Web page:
When it comes time to choose a linear position sensor, there’s a dizzying array of options and terminology to wade through. In this series of articles, we’re going “back to basics” to try to shed some light on the sometimes confusing world of linear sensing options, technologies, and terminology.
First up, we’re going to take a look the two basic linear sensor measurement types: absolute measurement and incremental measurement.
Linear position sensors that employ incremental measuring technology provide an output signal based on relative movement from a known, or reference, position. Often, incremental position sensors provide a series of pulses, usually on both an A channel and a B channel. The number of pulses is relative to the amount of linear position movement from the starting, or home, point. The phase relationship of the A channel and B channel provide an indication of direction of movement. The potential disadvantage of an incremental system is that the actual position value is lost if system power is lost, which requires that the system be re-homed. On the other hand, incremental systems are well-suited for high-speed applications and position measurement over very long distances. And, depending on the application, homing the system may not be a problem. For an example of an incremental measuring system that uses a magnetically encoded tape and a non-contact read head, click here.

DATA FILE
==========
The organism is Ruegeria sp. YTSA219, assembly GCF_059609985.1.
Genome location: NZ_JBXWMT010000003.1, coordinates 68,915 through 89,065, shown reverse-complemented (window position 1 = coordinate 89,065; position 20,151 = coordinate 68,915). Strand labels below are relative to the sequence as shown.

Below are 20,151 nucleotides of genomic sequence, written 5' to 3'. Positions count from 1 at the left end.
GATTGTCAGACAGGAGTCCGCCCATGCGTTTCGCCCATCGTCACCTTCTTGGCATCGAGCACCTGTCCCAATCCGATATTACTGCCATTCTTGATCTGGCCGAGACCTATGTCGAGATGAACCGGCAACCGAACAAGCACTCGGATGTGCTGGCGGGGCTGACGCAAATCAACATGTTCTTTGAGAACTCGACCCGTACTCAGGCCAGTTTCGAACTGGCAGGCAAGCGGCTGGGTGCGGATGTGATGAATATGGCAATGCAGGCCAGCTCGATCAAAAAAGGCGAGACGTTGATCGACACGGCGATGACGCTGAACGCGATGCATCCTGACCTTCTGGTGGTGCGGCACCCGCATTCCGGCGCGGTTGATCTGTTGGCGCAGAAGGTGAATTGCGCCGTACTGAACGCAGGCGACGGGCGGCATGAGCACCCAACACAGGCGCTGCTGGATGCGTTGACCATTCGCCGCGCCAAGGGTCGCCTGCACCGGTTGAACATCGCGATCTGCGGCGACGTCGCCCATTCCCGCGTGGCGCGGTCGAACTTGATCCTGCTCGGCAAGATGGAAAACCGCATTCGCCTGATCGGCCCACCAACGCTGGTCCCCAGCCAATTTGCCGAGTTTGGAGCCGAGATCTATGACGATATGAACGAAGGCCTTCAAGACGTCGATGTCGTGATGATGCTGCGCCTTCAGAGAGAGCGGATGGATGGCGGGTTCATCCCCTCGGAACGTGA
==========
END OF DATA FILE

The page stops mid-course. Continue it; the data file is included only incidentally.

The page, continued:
Absolute linear position sensors, such as magnetostrictive displacement transducers provide a unique output at a given position. For example, a linear position sensor with analog voltage (0-10 Vdc) output produces a constant, repeatable output at any position within its total travel. Continuing the example, assume a linear transducer with 100” of total travel, over which it produces a 0 to 10 Vdc output. At 50” (half its total travel), the sensor would indicate 5Vdc on the output. If power is lost and re-applied, and the system hasn’t moved, the output would still be 5 Vdc. Perhaps more importantly, if the system was moved during the power-down condition, the sensor would still indicate actual position when power was restored, so re-homing is not required.
Both incremental and absolute position sensors have a place in industrial automation. The individual application requirements will dictate the proper choice.